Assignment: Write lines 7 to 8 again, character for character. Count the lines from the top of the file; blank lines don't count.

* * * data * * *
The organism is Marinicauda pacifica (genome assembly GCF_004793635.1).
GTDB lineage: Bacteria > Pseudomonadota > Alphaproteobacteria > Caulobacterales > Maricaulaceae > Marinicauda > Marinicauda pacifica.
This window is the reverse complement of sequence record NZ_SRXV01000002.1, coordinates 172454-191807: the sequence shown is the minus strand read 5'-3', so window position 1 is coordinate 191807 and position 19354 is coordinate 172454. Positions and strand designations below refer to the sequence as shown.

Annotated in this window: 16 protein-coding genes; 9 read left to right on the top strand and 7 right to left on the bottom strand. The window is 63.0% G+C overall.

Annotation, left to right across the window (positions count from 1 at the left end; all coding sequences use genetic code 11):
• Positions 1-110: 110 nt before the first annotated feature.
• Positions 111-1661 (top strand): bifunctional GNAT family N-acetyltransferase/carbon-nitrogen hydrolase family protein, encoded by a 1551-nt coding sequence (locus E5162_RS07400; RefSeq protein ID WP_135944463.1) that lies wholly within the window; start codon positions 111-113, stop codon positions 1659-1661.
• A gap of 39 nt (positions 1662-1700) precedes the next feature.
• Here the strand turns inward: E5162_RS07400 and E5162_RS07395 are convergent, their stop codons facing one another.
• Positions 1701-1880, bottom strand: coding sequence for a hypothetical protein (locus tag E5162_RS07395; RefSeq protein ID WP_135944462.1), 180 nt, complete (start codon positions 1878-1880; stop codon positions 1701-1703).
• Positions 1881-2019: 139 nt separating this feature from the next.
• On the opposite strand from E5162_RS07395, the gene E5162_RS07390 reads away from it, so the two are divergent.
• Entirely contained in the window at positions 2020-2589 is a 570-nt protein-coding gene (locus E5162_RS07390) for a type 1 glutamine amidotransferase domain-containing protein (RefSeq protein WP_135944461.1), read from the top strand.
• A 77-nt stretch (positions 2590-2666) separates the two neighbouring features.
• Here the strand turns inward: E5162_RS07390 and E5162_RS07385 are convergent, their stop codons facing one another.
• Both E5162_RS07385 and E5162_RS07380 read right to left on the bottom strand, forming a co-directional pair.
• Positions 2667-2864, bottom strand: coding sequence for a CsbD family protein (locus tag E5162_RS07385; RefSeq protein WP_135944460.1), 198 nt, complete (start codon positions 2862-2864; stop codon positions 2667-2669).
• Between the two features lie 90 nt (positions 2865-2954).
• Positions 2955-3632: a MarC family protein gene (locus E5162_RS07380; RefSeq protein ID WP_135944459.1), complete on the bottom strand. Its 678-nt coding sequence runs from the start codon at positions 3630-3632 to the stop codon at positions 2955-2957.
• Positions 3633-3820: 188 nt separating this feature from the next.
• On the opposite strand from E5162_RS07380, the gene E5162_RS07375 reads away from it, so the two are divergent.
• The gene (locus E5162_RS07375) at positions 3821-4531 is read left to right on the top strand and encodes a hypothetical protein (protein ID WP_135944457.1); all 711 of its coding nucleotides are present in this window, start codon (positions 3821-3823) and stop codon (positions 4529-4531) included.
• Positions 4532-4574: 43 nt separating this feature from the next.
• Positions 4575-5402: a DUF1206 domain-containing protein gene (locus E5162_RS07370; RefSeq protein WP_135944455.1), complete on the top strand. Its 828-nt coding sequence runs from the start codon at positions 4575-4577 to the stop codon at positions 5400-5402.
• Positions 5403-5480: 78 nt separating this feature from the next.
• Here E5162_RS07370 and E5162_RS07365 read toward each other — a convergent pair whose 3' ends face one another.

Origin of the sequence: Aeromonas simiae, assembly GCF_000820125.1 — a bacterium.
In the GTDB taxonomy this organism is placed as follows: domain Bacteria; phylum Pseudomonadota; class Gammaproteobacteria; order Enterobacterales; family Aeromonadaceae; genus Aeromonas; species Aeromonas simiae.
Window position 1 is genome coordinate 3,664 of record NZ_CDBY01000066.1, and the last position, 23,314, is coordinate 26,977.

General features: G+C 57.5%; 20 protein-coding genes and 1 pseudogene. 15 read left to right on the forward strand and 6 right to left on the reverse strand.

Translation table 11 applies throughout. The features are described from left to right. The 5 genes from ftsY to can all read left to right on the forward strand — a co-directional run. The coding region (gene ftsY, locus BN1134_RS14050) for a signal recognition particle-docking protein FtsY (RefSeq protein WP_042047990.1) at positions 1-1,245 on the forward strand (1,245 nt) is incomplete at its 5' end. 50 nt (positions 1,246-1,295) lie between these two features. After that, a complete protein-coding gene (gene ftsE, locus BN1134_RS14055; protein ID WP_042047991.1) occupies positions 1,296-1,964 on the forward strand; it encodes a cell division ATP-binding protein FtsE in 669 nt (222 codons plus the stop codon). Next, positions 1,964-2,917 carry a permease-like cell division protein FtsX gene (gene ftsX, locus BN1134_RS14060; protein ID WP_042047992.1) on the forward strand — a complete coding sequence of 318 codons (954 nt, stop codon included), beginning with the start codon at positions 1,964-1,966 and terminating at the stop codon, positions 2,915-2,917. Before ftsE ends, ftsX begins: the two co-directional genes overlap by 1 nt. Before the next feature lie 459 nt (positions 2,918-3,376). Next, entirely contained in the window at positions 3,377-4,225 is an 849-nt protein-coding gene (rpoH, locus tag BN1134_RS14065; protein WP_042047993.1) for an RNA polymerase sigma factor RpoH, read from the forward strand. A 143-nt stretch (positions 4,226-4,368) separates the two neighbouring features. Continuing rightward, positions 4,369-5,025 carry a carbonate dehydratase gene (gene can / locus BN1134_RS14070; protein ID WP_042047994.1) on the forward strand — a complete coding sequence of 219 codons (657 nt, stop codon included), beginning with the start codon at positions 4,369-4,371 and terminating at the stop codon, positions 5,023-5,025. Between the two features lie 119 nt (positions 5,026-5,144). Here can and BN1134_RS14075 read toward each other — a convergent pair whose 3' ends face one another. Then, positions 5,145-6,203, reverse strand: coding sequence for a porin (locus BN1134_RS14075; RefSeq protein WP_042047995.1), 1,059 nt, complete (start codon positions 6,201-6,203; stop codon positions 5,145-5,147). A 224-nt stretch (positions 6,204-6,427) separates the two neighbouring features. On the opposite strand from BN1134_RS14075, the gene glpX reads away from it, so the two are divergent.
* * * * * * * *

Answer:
• Positions 111-1661 (top strand): bifunctional GNAT family N-acetyltransferase/carbon-nitrogen hydrolase family protein, encoded by a 1551-nt coding sequence (locus E5162_RS07400; RefSeq protein ID WP_135944463.1) that lies wholly within the window; start codon positions 111-113, stop codon positions 1659-1661.
• A gap of 39 nt (positions 1662-1700) precedes the next feature.